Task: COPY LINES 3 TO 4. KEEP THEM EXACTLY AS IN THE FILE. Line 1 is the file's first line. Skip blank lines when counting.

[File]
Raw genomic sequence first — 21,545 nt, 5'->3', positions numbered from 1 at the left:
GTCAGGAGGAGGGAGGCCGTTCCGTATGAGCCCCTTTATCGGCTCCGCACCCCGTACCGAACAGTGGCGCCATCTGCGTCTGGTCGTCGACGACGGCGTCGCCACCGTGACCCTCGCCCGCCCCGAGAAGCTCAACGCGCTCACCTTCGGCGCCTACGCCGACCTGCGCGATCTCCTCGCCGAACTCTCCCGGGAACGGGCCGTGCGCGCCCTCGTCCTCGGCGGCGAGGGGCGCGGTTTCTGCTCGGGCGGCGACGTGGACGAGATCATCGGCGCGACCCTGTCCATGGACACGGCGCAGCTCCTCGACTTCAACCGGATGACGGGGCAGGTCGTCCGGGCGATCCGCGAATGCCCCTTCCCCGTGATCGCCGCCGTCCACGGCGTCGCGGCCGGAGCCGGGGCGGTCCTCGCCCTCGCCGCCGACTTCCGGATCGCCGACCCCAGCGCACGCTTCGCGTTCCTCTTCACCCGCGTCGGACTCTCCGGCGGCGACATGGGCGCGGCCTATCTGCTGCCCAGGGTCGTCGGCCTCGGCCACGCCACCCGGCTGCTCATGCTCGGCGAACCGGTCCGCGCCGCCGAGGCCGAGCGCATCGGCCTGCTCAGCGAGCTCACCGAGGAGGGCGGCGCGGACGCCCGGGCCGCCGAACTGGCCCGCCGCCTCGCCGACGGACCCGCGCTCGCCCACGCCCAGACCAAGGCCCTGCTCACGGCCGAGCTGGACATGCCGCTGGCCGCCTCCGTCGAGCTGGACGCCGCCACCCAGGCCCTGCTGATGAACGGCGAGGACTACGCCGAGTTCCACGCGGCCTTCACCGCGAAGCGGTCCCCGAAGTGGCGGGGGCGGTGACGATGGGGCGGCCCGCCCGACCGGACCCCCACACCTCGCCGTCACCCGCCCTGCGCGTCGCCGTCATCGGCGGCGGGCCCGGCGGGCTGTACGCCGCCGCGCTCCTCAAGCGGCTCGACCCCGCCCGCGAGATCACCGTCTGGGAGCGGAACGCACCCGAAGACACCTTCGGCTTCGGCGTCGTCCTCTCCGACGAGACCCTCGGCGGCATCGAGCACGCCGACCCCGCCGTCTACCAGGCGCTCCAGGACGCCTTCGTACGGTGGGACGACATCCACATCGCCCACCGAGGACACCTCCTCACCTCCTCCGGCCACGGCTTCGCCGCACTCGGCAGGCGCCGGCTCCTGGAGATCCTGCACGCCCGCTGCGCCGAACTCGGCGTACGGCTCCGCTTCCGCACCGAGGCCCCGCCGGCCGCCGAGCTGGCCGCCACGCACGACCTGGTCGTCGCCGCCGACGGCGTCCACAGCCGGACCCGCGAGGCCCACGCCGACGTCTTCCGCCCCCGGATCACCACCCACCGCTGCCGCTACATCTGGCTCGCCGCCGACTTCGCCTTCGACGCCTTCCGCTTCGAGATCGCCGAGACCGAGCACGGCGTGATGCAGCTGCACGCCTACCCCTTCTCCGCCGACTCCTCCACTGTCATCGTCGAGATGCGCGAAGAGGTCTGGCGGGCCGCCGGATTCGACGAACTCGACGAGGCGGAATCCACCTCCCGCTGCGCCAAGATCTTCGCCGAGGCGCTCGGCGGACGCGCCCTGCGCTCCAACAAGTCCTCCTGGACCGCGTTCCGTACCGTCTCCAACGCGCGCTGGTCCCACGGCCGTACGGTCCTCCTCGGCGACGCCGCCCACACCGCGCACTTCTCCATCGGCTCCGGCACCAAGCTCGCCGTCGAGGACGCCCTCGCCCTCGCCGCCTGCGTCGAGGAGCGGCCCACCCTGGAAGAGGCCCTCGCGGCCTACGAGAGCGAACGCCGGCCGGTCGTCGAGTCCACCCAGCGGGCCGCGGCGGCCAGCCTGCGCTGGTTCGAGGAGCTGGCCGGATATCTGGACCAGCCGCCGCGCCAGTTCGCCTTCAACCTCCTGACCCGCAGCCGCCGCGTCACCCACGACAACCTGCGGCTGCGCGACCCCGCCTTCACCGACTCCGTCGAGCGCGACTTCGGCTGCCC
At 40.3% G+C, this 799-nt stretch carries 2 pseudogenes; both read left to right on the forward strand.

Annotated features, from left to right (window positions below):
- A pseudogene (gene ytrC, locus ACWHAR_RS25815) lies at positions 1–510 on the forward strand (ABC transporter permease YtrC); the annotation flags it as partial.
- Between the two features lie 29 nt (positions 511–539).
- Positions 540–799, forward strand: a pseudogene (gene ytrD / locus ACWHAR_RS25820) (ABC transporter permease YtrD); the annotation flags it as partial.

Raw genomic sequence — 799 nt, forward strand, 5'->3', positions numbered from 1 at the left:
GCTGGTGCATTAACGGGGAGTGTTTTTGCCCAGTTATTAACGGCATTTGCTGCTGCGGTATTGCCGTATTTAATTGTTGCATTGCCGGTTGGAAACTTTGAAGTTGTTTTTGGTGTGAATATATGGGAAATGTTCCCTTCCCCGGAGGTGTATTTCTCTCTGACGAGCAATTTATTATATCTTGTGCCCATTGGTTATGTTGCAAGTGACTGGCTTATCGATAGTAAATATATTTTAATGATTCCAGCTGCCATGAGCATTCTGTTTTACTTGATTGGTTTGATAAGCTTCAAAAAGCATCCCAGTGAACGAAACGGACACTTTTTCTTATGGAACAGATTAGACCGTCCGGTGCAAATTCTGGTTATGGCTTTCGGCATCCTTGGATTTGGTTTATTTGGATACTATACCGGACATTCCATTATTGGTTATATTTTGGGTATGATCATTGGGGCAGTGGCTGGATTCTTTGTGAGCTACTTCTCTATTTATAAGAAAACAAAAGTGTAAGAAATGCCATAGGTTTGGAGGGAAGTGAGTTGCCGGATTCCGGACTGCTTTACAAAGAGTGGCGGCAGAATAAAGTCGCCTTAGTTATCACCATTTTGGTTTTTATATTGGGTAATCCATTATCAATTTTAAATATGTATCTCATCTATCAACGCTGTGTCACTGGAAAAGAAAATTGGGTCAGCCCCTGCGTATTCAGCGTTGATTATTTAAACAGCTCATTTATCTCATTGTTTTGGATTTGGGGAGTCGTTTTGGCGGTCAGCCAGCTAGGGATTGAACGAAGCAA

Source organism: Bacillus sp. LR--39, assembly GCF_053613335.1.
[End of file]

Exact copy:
At 40.3% G+C, this 799-nt stretch carries 2 pseudogenes; both read left to right on the forward strand.

Annotated features, from left to right (window positions below):